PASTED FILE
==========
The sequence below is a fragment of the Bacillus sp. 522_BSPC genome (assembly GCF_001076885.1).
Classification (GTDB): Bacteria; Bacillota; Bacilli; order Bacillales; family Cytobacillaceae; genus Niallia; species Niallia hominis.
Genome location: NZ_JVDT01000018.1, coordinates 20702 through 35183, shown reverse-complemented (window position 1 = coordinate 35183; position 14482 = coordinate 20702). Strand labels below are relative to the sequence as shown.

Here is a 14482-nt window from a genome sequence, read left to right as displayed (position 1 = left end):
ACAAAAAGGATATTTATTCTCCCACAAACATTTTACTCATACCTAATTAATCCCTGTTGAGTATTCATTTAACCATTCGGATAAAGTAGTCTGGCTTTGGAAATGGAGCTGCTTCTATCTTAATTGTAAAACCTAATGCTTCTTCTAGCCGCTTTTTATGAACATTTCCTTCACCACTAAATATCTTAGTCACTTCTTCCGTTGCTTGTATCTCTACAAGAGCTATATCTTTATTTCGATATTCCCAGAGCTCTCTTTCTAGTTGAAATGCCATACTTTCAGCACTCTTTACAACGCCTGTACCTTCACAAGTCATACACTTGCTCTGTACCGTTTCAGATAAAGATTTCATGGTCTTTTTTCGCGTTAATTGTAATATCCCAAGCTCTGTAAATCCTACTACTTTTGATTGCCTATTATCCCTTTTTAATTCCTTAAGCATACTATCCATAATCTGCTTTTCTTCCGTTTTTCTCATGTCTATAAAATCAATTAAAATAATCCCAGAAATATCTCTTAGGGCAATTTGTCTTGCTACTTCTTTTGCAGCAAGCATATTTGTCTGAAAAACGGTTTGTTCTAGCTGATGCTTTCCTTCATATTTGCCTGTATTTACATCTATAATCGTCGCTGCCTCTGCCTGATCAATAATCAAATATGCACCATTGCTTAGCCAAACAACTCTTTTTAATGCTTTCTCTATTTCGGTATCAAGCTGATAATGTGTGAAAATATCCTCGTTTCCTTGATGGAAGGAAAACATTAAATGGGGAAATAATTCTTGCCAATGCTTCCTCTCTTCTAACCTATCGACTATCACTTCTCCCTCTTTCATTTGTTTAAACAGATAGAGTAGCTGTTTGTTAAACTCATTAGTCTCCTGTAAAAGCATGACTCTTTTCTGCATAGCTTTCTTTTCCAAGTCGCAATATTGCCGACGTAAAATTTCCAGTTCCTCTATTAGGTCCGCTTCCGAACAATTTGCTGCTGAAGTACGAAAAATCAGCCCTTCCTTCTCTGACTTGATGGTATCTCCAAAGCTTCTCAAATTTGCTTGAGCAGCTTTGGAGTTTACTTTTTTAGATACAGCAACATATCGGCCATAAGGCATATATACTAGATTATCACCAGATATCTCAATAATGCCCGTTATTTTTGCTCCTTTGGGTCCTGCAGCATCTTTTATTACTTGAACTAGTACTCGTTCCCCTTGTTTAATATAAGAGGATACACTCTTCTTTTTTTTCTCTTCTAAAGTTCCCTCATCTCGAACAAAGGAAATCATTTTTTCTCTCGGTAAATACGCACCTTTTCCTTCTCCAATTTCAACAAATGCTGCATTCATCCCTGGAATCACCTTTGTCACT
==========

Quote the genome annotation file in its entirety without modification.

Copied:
The sequence below is a fragment of the Bacillus sp. 522_BSPC genome (assembly GCF_001076885.1).
Classification (GTDB): Bacteria; Bacillota; Bacilli; order Bacillales; family Cytobacillaceae; genus Niallia; species Niallia hominis.
Genome location: NZ_JVDT01000018.1, coordinates 20702 through 35183, shown reverse-complemented (window position 1 = coordinate 35183; position 14482 = coordinate 20702). Strand labels below are relative to the sequence as shown.

Here is a 14482-nt window from a genome sequence, read left to right as displayed (position 1 = left end):
ACAAAAAGGATATTTATTCTCCCACAAACATTTTACTCATACCTAATTAATCCCTGTTGAGTATTCATTTAACCATTCGGATAAAGTAGTCTGGCTTTGGAAATGGAGCTGCTTCTATCTTAATTGTAAAACCTAATGCTTCTTCTAGCCGCTTTTTATGAACATTTCCTTCACCACTAAATATCTTAGTCACTTCTTCCGTTGCTTGTATCTCTACAAGAGCTATATCTTTATTTCGATATTCCCAGAGCTCTCTTTCTAGTTGAAATGCCATACTTTCAGCACTCTTTACAACGCCTGTACCTTCACAAGTCATACACTTGCTCTGTACCGTTTCAGATAAAGATTTCATGGTCTTTTTTCGCGTTAATTGTAATATCCCAAGCTCTGTAAATCCTACTACTTTTGATTGCCTATTATCCCTTTTTAATTCCTTAAGCATACTATCCATAATCTGCTTTTCTTCCGTTTTTCTCATGTCTATAAAATCAATTAAAATAATCCCAGAAATATCTCTTAGGGCAATTTGTCTTGCTACTTCTTTTGCAGCAAGCATATTTGTCTGAAAAACGGTTTGTTCTAGCTGATGCTTTCCTTCATATTTGCCTGTATTTACATCTATAATCGTCGCTGCCTCTGCCTGATCAATAATCAAATATGCACCATTGCTTAGCCAAACAACTCTTTTTAATGCTTTCTCTATTTCGGTATCAAGCTGATAATGTGTGAAAATATCCTCGTTTCCTTGATGGAAGGAAAACATTAAATGGGGAAATAATTCTTGCCAATGCTTCCTCTCTTCTAACCTATCGACTATCACTTCTCCCTCTTTCATTTGTTTAAACAGATAGAGTAGCTGTTTGTTAAACTCATTAGTCTCCTGTAAAAGCATGACTCTTTTCTGCATAGCTTTCTTTTCCAAGTCGCAATATTGCCGACGTAAAATTTCCAGTTCCTCTATTAGGTCCGCTTCCGAACAATTTGCTGCTGAAGTACGAAAAATCAGCCCTTCCTTCTCTGACTTGATGGTATCTCCAAAGCTTCTCAAATTTGCTTGAGCAGCTTTGGAGTTTACTTTTTTAGATACAGCAACATATCGGCCATAAGGCATATATACTAGATTATCACCAGATATCTCAATAATGCCCGTTATTTTTGCTCCTTTGGGTCCTGCAGCATCTTTTATTACTTGAACTAGTACTCGTTCCCCTTGTTTAATATAAGAGGATACACTCTTCTTTTTTTTCTCTTCTAAAGTTCCCTCATCTCGAACAAAGGAAATCATTTTTTCTCTCGGTAAATACGCACCTTTTCCTTCTCCAATTTCAACAAATGCTGCATTCATCCCTGGAATCACCTTTGTCACT